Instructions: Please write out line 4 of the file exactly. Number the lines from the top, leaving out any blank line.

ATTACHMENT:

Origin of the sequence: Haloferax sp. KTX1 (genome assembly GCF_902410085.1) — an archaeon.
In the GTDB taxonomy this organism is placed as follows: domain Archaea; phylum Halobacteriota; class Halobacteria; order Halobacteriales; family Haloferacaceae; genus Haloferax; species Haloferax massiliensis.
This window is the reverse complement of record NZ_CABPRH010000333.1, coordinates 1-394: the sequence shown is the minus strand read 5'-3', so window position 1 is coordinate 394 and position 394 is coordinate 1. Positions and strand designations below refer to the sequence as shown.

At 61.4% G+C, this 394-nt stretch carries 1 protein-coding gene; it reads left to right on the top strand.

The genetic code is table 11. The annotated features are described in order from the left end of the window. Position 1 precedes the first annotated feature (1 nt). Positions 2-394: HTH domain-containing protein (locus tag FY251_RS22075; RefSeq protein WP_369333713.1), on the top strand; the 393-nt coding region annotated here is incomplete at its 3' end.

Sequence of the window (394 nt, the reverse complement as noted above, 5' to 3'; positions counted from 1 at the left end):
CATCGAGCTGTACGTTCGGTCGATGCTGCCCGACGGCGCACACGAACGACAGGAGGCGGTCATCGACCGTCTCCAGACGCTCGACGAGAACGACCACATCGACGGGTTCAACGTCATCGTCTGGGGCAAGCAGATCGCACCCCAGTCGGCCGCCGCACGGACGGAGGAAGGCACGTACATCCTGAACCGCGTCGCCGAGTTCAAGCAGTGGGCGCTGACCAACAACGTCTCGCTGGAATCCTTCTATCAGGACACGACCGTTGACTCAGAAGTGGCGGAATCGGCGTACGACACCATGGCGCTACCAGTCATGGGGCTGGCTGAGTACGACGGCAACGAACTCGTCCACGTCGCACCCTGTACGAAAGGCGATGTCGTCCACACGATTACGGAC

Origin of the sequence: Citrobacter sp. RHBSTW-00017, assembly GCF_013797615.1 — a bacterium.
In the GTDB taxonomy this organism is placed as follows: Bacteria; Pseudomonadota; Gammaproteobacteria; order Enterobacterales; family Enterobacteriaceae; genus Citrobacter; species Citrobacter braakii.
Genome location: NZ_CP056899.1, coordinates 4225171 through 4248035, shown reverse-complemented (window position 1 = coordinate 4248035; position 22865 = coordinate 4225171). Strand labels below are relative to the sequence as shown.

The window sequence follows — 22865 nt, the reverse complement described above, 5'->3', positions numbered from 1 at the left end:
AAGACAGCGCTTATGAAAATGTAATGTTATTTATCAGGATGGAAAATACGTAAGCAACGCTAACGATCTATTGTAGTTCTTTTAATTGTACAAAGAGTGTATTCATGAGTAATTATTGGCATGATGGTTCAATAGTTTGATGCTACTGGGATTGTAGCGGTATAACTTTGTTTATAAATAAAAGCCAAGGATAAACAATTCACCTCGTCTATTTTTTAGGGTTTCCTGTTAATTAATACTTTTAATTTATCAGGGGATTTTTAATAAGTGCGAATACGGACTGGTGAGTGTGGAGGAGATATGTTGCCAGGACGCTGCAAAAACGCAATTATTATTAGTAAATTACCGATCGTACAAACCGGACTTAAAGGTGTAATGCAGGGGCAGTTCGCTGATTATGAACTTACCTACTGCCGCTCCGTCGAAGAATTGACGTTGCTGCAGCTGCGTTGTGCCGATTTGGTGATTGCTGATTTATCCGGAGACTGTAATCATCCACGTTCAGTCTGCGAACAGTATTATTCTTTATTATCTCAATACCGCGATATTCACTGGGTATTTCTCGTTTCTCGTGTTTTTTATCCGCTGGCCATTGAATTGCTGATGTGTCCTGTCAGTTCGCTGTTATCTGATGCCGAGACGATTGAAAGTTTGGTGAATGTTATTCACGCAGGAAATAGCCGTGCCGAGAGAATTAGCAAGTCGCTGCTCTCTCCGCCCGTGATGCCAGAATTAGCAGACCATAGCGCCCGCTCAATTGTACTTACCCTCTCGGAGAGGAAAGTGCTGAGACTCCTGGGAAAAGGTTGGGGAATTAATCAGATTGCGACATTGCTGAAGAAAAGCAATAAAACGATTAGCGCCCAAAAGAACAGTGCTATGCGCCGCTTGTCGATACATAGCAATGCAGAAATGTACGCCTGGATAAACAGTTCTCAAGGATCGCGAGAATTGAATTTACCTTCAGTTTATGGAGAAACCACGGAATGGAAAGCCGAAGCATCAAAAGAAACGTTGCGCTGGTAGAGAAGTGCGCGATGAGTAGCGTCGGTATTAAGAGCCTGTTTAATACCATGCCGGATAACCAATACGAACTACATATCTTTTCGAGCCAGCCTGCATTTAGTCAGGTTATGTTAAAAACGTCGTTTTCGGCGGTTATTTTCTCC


At 61.4% G+C, this 394-nt stretch carries 1 protein-coding gene; it reads left to right on the top strand.